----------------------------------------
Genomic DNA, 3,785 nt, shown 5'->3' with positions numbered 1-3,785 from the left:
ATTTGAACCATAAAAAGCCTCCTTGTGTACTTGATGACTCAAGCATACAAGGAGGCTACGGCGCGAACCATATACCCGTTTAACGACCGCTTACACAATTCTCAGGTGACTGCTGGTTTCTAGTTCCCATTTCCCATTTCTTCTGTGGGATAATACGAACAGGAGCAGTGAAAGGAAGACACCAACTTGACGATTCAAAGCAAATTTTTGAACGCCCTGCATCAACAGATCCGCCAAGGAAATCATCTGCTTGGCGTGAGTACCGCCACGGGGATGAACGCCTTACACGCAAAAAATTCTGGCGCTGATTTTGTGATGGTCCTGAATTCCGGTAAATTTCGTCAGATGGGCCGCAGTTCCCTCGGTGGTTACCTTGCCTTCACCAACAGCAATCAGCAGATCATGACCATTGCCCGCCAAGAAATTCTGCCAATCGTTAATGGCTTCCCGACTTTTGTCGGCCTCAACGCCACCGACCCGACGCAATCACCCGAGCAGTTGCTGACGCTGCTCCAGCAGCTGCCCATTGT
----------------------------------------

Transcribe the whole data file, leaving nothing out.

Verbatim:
Genomic DNA, 3,785 nt, shown 5'->3' with positions numbered 1-3,785 from the left:
ATTTGAACCATAAAAAGCCTCCTTGTGTACTTGATGACTCAAGCATACAAGGAGGCTACGGCGCGAACCATATACCCGTTTAACGACCGCTTACACAATTCTCAGGTGACTGCTGGTTTCTAGTTCCCATTTCCCATTTCTTCTGTGGGATAATACGAACAGGAGCAGTGAAAGGAAGACACCAACTTGACGATTCAAAGCAAATTTTTGAACGCCCTGCATCAACAGATCCGCCAAGGAAATCATCTGCTTGGCGTGAGTACCGCCACGGGGATGAACGCCTTACACGCAAAAAATTCTGGCGCTGATTTTGTGATGGTCCTGAATTCCGGTAAATTTCGTCAGATGGGCCGCAGTTCCCTCGGTGGTTACCTTGCCTTCACCAACAGCAATCAGCAGATCATGACCATTGCCCGCCAAGAAATTCTGCCAATCGTTAATGGCTTCCCGACTTTTGTCGGCCTCAACGCCACCGACCCGACGCAATCACCCGAGCAGTTGCTGACGCTGCTCCAGCAGCTGCCCATTGT